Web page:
More recently the Oxford ragwort travelled to York, my home town, and again procreated with groundsel! This time to give a very distinct plant from its Celtic relations. Unfortunately the York Parks Department sprayed the York ragwort away where it was flourishing under Lendal bridge. Was this vandalism or a service to humanity? Fortunately the botanists have a large supply of viable seed for future investigation.

An interesting point is illustrated in the fact that the Cambrian crosses are very similar and that our York version is completely distinct. Geneticists  agree that depending on which of two hybridising species is the male or female parent, their can be a profound difference in the character of any offspring. Peter tells me that the direction of the York cross is the odd one out. Unfortunately my fount of all wisdom is now on vacation!

Animal stories

Duck billed platypus

When you have eliminated the impossible, whatever remains, however improbable must be the truth. (Conan Doyle)

If ever there was a candidate for being a hybrid it is the duck billed platypus. What a mixture of mammal and bird characteristics! It was shown in 2004 and then confirmed in 2008 when its genome was published, that at a genetic level it shares sex chromosomes of both mammals and birds.
Now I have no idea whether it really is a hybrid and must conclude I am missing something when none of the scientists involved in deciphering its genome seem to have considered that the said platypus might be of hybrid origin. Are they so indoctrinated in current theory that they give it no consideration? Do they fear they will be subject to ridicule? Are there no research grants because the idea of hybridity is so grotesque? It is apparently extraordinarily difficult to demonstrate hybridity from the map of the genome - you can see what is there but is very difficult to elucidate where the genes have come from. In the case of Duck Bill, no one seems to have tried.
It is even quite difficult to show that even a modern plant of known hybrid origin is actually a hybrid from it’s genome alone. From millions of years ago it must be virtually impossible.
Look at Eugene McCarthy’s list of bird characteristics sported by a duck billed platypus! 

The more original a discovery, the more obvious it seems afterwards. (Arthur Koestler)

Bird family tree

Another matter concerns me. An excellent huge co-operative study claims to have accurately elucidated the descent of birds from dinosaurs. There are a few surprises in the developmental Darwinian ‘tree’ but never the less it seems to fit fairly closely with expectations. It is recognised now that the dinosaur was the ancestor of birds and the bird that resembles it’s ancestor most closely is the common chicken. The hybrid history of the hen would appear to be very simple (although it probably isn’t) and it results from a hybrid cross between the grey and red jungle fowl. Both parents look very similar and such ‘close’ hybridisation in relatively recent times (several thousand years) does not challenge its certain evolution from dinosaurs (note my provocative plural). Regarding the chicken’s ancestry scratch around in friznecker’s blog and find some very juicy worms.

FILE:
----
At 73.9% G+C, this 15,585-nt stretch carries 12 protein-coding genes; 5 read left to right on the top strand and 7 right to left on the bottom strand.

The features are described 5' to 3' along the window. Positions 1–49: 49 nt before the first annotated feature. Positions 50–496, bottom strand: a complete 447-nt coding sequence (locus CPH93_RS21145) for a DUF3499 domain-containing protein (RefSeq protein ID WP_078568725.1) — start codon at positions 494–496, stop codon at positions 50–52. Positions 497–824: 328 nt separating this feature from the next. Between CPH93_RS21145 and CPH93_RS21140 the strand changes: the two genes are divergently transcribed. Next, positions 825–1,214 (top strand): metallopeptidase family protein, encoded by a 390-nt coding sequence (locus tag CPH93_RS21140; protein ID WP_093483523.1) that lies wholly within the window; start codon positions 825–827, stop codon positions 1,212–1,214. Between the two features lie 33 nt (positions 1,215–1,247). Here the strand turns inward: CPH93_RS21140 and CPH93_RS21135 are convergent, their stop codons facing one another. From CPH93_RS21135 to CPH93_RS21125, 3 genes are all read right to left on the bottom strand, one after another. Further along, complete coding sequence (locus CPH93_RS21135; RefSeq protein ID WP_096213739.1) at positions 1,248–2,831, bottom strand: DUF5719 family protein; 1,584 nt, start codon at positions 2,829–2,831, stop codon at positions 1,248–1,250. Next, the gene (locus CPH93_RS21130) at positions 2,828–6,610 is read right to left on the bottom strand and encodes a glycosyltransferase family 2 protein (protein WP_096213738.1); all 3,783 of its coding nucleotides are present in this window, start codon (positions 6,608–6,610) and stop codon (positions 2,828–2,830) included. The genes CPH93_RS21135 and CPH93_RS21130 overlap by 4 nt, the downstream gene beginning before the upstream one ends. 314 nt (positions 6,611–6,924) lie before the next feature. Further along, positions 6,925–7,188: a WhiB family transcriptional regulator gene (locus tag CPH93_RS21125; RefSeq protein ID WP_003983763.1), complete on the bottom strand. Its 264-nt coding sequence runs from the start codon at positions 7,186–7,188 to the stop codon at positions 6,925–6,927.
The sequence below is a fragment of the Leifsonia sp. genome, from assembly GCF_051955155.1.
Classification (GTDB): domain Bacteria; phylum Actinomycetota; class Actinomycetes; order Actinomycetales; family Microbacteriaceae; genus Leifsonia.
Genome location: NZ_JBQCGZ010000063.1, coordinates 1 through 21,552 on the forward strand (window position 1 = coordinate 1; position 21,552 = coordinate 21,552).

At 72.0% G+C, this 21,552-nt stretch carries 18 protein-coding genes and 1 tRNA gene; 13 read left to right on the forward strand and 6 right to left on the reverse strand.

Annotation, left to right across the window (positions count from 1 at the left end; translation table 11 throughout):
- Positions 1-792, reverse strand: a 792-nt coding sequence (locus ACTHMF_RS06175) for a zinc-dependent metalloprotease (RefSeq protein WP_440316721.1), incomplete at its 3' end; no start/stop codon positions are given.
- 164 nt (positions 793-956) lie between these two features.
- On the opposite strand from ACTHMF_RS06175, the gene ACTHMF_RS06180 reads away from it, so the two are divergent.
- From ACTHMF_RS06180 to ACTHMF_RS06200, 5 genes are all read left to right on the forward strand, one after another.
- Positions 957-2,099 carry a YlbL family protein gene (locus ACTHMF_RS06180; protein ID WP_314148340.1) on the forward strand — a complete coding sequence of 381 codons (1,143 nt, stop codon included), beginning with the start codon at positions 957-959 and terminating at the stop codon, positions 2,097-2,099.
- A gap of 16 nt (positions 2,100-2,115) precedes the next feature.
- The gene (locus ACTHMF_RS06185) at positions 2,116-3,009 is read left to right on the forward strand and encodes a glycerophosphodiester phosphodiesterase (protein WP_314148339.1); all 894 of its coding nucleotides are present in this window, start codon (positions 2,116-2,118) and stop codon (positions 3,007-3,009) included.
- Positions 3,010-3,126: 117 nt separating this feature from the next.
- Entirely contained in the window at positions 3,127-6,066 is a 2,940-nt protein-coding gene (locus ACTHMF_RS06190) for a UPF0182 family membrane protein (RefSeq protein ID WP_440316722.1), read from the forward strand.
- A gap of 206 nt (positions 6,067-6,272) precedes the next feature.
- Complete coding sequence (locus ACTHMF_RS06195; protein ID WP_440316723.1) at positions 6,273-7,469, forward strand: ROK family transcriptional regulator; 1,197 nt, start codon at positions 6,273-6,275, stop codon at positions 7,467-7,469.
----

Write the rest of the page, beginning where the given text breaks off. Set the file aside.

Is this Kafkaescue comedy or am I just cynical?

Are they throttling the black swans?

Apparently the analysis of the bird data was analysed by a process called ‘statistical binning’ This is way-way above my comprehension and I am sure that it is statistically valid although I am reminded of the phrase ‘rubbish in, rubbish out’.
Now I know statistical binning does not literally mean ‘ignoring inconvenient data’ but I really do wonder. Especially so when they are happy with the result when the previous standard method of analysis shows a much more jumbled inheritance. A jumbled result is what you would expect if ‘inconvenient’ genes had been introduced by hybridisation.

Or just strangling the chicken?

I asked Peter whether I should write these provocative words. He advised that I should not let the facts get in the way of a good story! I am concerned that the idea of the exclusivity of ‘straight line inheritance’ is held by some evolutionists with such conviction that their eyes are closed to any contradictions.

Daphne ‘Eternal Fragrance’ is an exciting new interspecific hybrid that ticks all the boxes for a fine garden plant. Mine showed it’s hybrid vigour by flowering repeatedly from the day I bought it in April right through until Christmas. (Note the ‘drip tip’)

I promised a third part to my hybridity story. Unfortunately their is so much to say about the fossil trees and other items and I am afraid there will be even more!

Link to Part Hybridity Part 1


  1. Roger, I am baffled. My poor little brain cannot absorb all the wisdom you are throwing at it! Where do you manage to get all this info from? BTW: are you a contributor to Wikipedia or any such knowledge bases?

    1. Flattery will get you everywhere Mark! I think my limited knowledge but keen interest enables me to ask questions without losing any reputation - I have not got one. (And I think you will agree Mark one of the pleasures of blogging is that you can vent an opinion)
      Perhaps on the horticulture side I might sometimes speak with a modicum of authority - you will have every right to disagree when I write about brussel sprouts next month!

  2. I await your treatise on the Brussels Sprout with eager anticipation! Presumably you will reveal how it came into existence...

    1. I like the irony Mark!
      Since you ask I think development of cabbages, sprouts, caulis etc are quite interesting and as far as I know are all examples of man selecting for characteristics from the original wild form of Brassica oleracea. Breeders have hybridised some of the brassicas for example with radish